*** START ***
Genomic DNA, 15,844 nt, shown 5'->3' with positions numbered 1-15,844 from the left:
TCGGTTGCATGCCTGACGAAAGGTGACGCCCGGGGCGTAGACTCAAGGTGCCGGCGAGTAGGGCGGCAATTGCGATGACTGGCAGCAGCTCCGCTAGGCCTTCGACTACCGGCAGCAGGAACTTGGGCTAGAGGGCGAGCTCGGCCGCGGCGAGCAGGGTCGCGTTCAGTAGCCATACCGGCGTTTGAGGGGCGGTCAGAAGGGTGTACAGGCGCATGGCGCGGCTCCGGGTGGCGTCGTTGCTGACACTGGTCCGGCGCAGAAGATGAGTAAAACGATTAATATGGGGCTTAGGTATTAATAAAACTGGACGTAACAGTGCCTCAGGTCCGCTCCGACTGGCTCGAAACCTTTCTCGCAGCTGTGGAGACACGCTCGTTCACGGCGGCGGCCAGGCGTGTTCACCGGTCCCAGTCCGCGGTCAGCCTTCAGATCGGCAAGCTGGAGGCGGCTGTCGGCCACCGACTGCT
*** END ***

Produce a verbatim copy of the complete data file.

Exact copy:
Genomic DNA, 15,844 nt, shown 5'->3' with positions numbered 1-15,844 from the left:
TCGGTTGCATGCCTGACGAAAGGTGACGCCCGGGGCGTAGACTCAAGGTGCCGGCGAGTAGGGCGGCAATTGCGATGACTGGCAGCAGCTCCGCTAGGCCTTCGACTACCGGCAGCAGGAACTTGGGCTAGAGGGCGAGCTCGGCCGCGGCGAGCAGGGTCGCGTTCAGTAGCCATACCGGCGTTTGAGGGGCGGTCAGAAGGGTGTACAGGCGCATGGCGCGGCTCCGGGTGGCGTCGTTGCTGACACTGGTCCGGCGCAGAAGATGAGTAAAACGATTAATATGGGGCTTAGGTATTAATAAAACTGGACGTAACAGTGCCTCAGGTCCGCTCCGACTGGCTCGAAACCTTTCTCGCAGCTGTGGAGACACGCTCGTTCACGGCGGCGGCCAGGCGTGTTCACCGGTCCCAGTCCGCGGTCAGCCTTCAGATCGGCAAGCTGGAGGCGGCTGTCGGCCACCGACTGCT